Trivial is the third book in I Know Joe Kimpel’s 4-Square Books themed anthology series. Like No! and Sorry, Trivial collects the work of four CCS graduates and affiliates, and the proceeds go towards defraying convention costs.
This time around the collection featured work by some of my favorite young cartoonists, Alex Kim, Alexis Frederick-Frost and Sean Ford, as well as someone new to me, A.L. Arnold.
The first story, by Alex Frederick-Frost is my favorite in Trivial. Using thick brush strokes, Frederick-Frost takes us into the everyday musings of an Arctic explorer. While cursive text further creates an intimate, diary-like feeling for the narration, the action is dreamlike and underscores the sense of isolation the nameless characters face: “We were but tiny black specks, moving slowly and painfully across the white plains, bending our puny strength to the task.” This story also gave the most nuanced interpretation of the theme by showing how one can be drawn to, and take comfort in, trivialities when life is strange and impossible.
The next, by Alex Kim, features one of his rumpled young characters, awkwardly explaining his “thing with hands.” This is mostly a dream comic, and is altogether pretty slight in the story department, but I liked that he seemed to be having fun with it.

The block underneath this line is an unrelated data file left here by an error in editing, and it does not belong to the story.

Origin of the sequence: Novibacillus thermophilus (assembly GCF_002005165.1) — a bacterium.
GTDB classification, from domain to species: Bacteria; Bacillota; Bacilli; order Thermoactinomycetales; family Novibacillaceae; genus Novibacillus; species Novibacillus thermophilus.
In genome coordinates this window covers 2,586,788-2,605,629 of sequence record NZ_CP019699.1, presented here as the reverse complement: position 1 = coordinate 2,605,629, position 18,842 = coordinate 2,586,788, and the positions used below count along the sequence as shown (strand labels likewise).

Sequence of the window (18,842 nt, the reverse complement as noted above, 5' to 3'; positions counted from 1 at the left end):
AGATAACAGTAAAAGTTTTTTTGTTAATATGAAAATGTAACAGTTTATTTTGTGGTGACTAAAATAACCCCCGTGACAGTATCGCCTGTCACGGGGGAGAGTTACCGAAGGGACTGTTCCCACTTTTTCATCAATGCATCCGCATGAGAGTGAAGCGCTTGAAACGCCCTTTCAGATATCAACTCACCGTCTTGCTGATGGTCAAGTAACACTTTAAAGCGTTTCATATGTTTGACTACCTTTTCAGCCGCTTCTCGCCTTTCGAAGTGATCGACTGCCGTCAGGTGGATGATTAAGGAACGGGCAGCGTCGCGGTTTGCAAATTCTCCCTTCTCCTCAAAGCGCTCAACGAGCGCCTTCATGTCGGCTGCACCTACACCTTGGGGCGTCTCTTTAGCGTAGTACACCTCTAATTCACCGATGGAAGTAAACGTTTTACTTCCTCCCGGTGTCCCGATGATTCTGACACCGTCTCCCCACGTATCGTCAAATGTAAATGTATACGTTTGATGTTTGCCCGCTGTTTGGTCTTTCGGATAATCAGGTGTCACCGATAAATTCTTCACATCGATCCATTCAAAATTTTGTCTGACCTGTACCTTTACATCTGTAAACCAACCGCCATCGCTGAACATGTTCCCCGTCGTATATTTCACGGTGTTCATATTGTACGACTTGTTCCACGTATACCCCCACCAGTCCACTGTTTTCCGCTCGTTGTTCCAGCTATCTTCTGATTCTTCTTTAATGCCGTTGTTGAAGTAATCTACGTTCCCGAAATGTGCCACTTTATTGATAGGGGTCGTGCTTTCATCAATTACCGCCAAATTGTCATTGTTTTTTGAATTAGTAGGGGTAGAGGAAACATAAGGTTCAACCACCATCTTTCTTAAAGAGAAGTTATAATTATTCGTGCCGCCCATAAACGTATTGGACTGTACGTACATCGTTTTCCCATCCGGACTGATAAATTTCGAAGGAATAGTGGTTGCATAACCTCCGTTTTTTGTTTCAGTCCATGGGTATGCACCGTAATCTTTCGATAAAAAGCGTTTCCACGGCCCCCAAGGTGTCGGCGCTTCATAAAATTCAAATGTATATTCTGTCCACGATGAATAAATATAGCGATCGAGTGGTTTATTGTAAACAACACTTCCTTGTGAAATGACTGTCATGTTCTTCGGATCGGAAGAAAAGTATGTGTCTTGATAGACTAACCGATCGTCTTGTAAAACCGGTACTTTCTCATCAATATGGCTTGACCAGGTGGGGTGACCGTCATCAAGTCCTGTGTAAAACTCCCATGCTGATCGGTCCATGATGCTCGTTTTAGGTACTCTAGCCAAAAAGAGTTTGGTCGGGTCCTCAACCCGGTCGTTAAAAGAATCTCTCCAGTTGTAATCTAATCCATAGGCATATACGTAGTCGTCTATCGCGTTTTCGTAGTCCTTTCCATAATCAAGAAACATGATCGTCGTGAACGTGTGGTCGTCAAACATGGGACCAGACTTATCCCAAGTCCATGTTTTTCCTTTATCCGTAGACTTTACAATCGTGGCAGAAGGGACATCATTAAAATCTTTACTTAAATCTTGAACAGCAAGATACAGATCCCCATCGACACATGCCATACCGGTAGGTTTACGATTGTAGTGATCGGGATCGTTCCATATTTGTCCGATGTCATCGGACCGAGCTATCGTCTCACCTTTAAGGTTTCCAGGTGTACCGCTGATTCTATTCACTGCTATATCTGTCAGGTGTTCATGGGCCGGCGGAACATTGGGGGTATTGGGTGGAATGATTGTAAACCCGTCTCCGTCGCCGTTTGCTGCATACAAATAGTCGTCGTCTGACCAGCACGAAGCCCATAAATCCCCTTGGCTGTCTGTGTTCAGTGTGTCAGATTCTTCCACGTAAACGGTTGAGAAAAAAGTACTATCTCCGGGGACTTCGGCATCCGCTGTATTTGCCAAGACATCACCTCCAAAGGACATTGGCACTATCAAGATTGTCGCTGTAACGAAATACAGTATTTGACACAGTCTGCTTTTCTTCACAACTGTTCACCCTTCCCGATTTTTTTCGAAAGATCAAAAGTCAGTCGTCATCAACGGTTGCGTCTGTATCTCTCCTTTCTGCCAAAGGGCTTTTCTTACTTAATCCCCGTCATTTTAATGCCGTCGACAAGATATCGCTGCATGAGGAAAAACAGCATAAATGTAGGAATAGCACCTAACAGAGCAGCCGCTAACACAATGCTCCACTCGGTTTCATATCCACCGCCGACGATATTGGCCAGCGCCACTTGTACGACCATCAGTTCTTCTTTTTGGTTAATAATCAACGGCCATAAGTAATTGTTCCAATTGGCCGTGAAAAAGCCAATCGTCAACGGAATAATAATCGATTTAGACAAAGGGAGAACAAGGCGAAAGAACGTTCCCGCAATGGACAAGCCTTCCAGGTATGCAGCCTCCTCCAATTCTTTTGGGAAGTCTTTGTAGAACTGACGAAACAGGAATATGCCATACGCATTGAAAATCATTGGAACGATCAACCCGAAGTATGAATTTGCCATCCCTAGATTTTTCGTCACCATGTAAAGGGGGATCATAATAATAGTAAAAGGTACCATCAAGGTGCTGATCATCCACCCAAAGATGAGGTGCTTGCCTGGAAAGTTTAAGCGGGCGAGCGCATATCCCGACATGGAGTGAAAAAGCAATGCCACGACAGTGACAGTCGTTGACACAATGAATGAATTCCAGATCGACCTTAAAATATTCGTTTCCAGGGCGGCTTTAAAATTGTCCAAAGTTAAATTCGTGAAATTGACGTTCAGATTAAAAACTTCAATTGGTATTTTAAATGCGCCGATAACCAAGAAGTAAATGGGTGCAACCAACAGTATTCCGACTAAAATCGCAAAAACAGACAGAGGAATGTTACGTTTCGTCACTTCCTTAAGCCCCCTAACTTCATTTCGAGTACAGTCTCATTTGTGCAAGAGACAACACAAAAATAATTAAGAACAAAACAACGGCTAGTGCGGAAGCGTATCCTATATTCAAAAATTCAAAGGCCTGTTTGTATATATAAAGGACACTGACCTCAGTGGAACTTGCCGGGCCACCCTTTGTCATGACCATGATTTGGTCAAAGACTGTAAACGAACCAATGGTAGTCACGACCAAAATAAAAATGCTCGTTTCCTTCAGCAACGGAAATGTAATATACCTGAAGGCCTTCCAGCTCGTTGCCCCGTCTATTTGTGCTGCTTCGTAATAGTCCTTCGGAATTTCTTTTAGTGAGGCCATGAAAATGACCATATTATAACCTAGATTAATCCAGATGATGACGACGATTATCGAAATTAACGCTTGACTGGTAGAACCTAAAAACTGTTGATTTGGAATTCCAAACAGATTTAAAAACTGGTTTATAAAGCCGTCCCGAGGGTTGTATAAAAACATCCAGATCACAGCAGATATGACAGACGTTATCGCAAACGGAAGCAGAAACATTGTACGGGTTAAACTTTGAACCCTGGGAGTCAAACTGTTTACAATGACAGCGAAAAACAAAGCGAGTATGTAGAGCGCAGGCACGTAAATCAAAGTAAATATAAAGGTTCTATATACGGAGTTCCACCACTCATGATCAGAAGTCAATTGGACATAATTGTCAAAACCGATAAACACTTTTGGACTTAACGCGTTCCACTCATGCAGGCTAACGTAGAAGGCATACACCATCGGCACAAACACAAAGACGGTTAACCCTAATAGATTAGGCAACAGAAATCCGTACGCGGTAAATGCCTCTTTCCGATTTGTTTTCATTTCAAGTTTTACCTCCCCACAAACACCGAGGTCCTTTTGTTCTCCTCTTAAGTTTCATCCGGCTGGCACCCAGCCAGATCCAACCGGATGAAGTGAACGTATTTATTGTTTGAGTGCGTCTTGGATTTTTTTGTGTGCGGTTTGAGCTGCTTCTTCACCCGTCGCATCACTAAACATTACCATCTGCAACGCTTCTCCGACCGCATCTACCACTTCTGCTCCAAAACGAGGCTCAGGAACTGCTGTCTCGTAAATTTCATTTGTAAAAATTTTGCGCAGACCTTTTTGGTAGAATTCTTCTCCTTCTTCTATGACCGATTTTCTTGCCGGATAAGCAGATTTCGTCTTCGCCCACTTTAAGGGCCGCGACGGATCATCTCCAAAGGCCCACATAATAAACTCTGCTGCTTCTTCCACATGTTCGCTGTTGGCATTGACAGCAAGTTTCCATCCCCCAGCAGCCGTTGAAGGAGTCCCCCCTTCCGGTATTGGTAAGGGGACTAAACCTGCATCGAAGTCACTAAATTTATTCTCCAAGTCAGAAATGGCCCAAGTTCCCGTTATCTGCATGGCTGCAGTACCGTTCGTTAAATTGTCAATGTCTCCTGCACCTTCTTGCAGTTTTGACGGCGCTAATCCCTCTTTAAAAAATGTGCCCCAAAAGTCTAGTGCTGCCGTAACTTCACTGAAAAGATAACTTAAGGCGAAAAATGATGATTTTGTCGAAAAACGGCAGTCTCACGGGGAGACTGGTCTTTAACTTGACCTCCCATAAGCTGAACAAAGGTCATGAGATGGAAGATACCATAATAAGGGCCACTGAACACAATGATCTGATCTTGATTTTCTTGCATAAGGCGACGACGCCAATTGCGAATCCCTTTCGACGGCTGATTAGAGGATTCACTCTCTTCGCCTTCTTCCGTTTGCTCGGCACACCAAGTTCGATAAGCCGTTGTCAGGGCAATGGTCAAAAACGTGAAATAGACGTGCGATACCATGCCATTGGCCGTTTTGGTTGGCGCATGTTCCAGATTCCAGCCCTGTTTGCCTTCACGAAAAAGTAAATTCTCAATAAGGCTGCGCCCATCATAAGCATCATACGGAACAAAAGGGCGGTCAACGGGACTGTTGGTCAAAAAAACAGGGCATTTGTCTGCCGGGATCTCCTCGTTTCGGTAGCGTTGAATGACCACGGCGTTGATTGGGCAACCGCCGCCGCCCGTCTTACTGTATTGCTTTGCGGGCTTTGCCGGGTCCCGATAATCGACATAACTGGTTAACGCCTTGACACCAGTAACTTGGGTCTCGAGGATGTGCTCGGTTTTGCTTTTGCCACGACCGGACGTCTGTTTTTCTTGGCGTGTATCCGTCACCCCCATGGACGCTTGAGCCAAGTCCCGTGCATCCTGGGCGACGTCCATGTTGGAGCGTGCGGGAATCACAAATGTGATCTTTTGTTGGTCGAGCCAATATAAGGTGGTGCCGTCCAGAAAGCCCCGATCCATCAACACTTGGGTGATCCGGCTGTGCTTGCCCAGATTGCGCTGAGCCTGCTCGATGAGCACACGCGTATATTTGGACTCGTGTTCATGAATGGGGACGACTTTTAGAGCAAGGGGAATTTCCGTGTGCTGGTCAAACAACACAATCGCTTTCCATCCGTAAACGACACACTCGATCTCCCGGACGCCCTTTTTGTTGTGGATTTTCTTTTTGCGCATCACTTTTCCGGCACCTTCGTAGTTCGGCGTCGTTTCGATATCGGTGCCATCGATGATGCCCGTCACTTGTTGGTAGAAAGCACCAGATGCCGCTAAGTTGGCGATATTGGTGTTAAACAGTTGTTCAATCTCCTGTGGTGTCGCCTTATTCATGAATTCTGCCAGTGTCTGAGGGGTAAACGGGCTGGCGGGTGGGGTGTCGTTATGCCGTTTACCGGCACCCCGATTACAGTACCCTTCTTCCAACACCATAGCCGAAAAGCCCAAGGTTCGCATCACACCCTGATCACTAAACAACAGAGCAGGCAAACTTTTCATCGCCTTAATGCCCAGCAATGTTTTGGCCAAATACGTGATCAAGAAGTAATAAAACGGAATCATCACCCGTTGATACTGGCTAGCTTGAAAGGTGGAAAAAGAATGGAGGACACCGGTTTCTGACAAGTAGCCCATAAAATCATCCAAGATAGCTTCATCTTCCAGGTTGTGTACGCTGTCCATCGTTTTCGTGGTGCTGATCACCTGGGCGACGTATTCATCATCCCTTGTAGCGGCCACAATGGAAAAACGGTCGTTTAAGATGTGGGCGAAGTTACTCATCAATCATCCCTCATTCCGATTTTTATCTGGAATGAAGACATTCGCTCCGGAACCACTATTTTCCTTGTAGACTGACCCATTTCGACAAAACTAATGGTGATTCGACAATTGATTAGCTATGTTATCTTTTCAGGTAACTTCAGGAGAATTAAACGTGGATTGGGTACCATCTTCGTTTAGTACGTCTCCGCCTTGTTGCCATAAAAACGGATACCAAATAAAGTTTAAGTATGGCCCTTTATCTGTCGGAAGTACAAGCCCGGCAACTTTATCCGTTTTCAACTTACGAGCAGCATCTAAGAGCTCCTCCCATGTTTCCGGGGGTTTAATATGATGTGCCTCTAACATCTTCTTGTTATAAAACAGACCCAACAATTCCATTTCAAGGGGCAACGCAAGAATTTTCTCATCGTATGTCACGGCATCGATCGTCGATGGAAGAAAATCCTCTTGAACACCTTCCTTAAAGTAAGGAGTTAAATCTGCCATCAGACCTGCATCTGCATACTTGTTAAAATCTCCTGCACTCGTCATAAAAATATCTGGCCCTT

“Bullseye,” by A.L. Arnold, is the story of an old god’s quiet life, that when interrupted by duty, causes him to plunge from the clouds into our mundane and ugly world. I liked the character design of Atmus, (he certainly looked long-suffering enough to be a former god), and how his physicality changed when called to action. Even so, when the action was happening, I didn’t care all that much; without knowing more about Atmus, the ending lacked impact. Overall, “Bullseye” felt too much like a chapter in a longer work to hold my attention.
Sean Ford’s two offerings, “Lessons” and “Longing,” feature a young boy, Clay, and a manipulative, lonely ghost. Each is essentially a set up to a nasty-remark punch line by the ghost. Ford’s art and writing gives the few moments we get with the characters added weight: from Clay’s scowl and slumped shoulders in “Lessons” we realize the annoying burden his dead friend can be, from the ghost’s bits of confession in “Longing,” (such as “Clay, I’m incredibly nostalgic for things that I know never happened to me…”), you can surmise, that in life, people probably found it a bit of an asshole.
Again, Trivial did its job to showcase I Know Joe Kimpel’s creative talent and I am looking forward to the next installment.
(Sorry for the terrible picture. The real thing is much prettier.)
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